It’s been a year or more since my wife and I served in Safe Families. We had taken a break leaning into our own family for a time. We’ve been taking in kids on and off since I started Safe Families 17 years ago. I found I was getting pretty comfortable with not having a stranger in my home. I would see the text messages and emails about families in need but was not reading them. Then my wife mentioned to we start hosting again. It surprised me. I have typically been the one bringing kids home. She would always say “yes”. She had recently heard from another family that they were struggling with their daughter so my wife offered to take her in on weekends. She then had an idea. There is another girl the same age from a mom that we have been helping over the past 7 years. This girl has been struggling with the isolation of virtual schooling and had no friends. Maybe we could use our home to connect these girls so they could build a friendship. My wife’s idea was just what the girls needed.
What I thought would be hard work and draining turned out to be a complete blessing. The girls thoroughly enjoy themselves and both moms were encouraged and supported. Sometimes hospitality can be draining. This time, it was refreshing and helped me to re-engage at such a critical time when so many families are struggling, including my own sometimes. It can be more of a blessing to give than to receive, even when you feel you don’t have a lot to give. Coming out of pandemic, it is easy to feel depleted after a year of isolation and social distancing. Many of us have got comfortable stepping back rather than stepping forward. Regardless of the past year, there is an invitation to step into serving with Safe Families.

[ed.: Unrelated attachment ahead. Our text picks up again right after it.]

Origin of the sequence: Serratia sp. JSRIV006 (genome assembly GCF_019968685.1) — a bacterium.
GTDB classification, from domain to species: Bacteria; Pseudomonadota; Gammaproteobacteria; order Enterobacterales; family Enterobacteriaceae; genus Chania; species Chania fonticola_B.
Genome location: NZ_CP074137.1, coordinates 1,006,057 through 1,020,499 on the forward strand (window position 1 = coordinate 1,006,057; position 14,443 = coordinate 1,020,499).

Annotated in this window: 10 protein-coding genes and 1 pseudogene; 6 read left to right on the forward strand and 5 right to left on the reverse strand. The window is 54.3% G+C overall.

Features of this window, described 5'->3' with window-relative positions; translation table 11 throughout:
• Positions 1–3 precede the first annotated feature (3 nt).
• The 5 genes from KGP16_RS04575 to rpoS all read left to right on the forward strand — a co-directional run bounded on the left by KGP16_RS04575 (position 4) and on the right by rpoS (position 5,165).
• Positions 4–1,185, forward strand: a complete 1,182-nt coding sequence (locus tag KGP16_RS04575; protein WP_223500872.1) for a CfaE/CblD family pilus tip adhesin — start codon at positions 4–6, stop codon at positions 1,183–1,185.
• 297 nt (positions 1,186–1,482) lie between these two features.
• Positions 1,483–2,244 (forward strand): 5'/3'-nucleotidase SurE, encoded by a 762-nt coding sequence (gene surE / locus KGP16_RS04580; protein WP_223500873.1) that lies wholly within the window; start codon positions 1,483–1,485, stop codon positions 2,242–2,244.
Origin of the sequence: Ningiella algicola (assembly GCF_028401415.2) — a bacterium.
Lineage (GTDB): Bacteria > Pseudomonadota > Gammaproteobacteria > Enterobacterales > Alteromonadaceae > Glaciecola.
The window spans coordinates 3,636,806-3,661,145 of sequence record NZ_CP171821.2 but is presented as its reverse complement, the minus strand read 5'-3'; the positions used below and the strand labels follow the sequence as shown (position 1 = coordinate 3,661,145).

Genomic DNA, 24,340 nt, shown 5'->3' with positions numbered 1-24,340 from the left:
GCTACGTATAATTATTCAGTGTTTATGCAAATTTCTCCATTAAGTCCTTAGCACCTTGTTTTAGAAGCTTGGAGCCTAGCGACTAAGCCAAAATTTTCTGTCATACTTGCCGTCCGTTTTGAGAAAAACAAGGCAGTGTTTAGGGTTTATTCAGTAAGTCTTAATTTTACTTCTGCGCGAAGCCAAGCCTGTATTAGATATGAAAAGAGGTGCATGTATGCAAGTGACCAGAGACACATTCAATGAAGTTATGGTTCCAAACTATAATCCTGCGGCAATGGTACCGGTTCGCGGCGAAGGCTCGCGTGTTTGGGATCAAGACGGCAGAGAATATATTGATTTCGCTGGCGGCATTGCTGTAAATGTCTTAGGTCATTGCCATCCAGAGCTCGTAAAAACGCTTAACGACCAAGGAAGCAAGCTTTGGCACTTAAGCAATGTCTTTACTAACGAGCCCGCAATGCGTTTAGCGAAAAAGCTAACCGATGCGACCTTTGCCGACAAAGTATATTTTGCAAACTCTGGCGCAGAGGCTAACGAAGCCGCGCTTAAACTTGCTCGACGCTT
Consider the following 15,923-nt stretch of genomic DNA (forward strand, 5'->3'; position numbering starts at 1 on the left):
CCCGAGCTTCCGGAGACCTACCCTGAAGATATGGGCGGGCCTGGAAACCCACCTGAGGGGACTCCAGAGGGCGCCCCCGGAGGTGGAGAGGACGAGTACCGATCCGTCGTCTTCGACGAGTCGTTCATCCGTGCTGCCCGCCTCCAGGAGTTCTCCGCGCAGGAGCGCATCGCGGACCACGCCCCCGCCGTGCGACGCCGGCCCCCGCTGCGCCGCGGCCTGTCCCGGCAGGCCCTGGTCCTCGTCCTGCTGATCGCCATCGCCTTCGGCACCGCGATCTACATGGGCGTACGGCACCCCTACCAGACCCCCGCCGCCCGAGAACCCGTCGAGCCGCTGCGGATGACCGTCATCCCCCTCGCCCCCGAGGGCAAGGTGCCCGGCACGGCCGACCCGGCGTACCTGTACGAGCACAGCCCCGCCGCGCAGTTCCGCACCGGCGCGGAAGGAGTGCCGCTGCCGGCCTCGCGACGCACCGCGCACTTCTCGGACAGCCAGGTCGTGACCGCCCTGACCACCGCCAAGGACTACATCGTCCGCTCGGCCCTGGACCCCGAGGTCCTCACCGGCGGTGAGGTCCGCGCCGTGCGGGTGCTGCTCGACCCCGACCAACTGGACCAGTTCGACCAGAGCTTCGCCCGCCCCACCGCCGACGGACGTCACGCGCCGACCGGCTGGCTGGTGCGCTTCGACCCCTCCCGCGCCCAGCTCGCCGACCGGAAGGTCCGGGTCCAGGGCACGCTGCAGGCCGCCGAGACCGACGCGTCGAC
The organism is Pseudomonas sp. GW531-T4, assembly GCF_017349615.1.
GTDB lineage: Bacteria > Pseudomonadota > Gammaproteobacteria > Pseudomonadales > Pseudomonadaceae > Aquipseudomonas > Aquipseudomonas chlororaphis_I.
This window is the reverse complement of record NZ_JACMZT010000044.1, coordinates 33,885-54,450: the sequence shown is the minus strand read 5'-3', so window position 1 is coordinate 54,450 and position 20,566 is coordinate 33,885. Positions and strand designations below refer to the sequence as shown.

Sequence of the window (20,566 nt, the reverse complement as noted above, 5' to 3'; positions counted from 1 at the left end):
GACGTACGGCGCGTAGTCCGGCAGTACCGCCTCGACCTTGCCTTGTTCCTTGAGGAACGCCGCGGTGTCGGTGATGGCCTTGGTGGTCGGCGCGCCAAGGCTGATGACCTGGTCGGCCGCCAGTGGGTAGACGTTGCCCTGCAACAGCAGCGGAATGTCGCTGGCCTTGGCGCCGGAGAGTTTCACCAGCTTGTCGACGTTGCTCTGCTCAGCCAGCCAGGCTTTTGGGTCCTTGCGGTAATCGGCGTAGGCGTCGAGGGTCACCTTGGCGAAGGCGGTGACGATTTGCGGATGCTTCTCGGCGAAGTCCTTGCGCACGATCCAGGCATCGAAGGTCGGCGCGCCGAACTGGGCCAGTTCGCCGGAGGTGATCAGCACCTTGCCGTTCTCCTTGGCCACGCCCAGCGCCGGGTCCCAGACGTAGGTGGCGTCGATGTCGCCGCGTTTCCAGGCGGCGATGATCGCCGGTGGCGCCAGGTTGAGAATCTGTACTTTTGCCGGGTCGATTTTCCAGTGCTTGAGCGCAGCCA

Something happened last week that really summed this up for me. I have started biking again with the weather warming up, and I often see a homeless guy who sleeps/lives on a bus stop bench on my route. Amazingly, he sleeps outside on the bench until its 20 degrees below zero. As can imagine, this past winter has been especially tough. During my last ride last week, I decided to talk with him again and he offered me a bottle of water. I told him that I felt bad taking his water knowing he has so little. He quickly replied, “I only need enough for the day.” I started to ask about tomorrow but decided not to. I thanked him again and biked home. This man had reminded me, you only need enough for today! What a great reminder as we serve and support our communities.